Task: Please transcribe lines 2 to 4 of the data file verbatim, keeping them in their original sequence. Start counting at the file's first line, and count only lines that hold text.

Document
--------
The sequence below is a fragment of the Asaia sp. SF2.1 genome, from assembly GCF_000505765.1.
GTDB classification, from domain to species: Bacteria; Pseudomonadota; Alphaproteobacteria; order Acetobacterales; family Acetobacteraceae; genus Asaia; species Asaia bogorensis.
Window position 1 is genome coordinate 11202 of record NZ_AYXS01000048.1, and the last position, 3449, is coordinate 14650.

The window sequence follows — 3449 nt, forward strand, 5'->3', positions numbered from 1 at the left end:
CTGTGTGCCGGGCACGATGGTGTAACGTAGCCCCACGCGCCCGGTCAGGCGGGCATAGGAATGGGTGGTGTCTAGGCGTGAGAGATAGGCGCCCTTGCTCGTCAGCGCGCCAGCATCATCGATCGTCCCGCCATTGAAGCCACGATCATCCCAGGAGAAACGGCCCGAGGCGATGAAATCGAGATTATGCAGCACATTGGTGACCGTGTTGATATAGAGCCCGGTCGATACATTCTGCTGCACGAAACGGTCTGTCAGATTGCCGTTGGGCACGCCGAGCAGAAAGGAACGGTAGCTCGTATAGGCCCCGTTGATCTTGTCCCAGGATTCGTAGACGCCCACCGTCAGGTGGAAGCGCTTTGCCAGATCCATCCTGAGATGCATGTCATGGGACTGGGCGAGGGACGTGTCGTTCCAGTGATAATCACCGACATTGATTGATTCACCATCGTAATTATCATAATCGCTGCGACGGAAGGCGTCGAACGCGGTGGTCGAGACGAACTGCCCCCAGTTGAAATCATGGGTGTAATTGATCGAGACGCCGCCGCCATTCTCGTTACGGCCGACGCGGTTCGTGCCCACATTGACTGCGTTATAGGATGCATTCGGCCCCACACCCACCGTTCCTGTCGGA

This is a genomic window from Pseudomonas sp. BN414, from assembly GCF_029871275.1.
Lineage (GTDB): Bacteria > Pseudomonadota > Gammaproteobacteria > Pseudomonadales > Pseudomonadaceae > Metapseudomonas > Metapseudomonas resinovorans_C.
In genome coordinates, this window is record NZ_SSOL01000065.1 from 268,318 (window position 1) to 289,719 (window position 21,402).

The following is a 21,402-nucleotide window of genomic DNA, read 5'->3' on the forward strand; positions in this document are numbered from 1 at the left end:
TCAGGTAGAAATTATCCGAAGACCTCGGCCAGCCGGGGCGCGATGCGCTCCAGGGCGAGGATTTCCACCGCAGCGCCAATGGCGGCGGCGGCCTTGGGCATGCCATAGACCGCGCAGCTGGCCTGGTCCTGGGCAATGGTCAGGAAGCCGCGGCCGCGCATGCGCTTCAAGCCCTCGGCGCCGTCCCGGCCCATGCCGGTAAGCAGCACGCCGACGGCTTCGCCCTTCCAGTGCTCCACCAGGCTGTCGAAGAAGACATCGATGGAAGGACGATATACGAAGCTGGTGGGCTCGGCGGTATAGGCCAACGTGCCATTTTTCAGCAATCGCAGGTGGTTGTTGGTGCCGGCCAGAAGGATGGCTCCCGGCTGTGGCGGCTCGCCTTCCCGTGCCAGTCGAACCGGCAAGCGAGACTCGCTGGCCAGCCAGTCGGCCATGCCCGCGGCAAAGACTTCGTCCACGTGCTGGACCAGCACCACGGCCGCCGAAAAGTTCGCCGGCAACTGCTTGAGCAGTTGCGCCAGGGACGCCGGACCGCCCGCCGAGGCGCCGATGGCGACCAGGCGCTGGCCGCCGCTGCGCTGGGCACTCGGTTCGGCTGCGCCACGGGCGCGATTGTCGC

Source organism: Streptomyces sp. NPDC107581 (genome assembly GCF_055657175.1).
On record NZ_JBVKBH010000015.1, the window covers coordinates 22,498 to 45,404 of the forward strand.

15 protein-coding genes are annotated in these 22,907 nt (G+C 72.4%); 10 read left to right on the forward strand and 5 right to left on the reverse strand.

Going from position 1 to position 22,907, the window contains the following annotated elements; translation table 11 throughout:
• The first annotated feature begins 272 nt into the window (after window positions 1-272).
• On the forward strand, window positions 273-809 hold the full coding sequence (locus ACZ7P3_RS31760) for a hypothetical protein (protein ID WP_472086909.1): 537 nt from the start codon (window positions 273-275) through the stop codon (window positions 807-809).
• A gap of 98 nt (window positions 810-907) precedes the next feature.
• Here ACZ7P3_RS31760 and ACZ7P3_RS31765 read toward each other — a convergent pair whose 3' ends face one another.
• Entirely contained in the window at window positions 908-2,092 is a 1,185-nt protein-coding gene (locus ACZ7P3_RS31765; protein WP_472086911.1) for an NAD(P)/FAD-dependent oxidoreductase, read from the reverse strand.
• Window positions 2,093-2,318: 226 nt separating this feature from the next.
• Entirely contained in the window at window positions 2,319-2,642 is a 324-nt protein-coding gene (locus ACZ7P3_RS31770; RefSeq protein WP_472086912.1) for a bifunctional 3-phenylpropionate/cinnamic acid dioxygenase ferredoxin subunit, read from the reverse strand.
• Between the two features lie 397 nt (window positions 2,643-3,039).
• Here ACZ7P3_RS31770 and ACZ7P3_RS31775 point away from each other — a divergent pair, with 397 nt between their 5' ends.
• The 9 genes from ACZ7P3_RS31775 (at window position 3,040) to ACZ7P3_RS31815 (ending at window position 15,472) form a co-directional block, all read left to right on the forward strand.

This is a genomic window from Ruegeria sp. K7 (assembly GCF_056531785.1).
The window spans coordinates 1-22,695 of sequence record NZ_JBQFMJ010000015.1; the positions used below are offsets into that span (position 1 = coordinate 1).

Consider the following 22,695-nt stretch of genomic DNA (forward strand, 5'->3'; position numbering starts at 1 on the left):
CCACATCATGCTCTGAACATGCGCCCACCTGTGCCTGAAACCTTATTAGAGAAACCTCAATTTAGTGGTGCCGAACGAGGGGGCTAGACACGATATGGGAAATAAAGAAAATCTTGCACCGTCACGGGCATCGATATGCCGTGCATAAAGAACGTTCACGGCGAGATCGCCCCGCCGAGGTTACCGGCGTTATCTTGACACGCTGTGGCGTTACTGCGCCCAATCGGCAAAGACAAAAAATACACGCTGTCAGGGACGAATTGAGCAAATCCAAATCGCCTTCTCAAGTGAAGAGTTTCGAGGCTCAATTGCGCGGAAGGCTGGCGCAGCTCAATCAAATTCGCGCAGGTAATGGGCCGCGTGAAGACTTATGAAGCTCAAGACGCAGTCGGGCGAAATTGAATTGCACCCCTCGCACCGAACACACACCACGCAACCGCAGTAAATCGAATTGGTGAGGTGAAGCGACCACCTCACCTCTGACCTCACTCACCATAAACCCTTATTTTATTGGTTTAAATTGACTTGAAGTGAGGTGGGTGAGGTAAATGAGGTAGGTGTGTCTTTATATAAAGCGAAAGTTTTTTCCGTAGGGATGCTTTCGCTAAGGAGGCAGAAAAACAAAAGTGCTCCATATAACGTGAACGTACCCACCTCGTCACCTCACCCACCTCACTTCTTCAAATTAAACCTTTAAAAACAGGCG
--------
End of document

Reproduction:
GTDB classification, from domain to species: Bacteria; Pseudomonadota; Alphaproteobacteria; order Acetobacterales; family Acetobacteraceae; genus Asaia; species Asaia bogorensis.
Window position 1 is genome coordinate 11202 of record NZ_AYXS01000048.1, and the last position, 3449, is coordinate 14650.

The window sequence follows — 3449 nt, forward strand, 5'->3', positions numbered from 1 at the left end: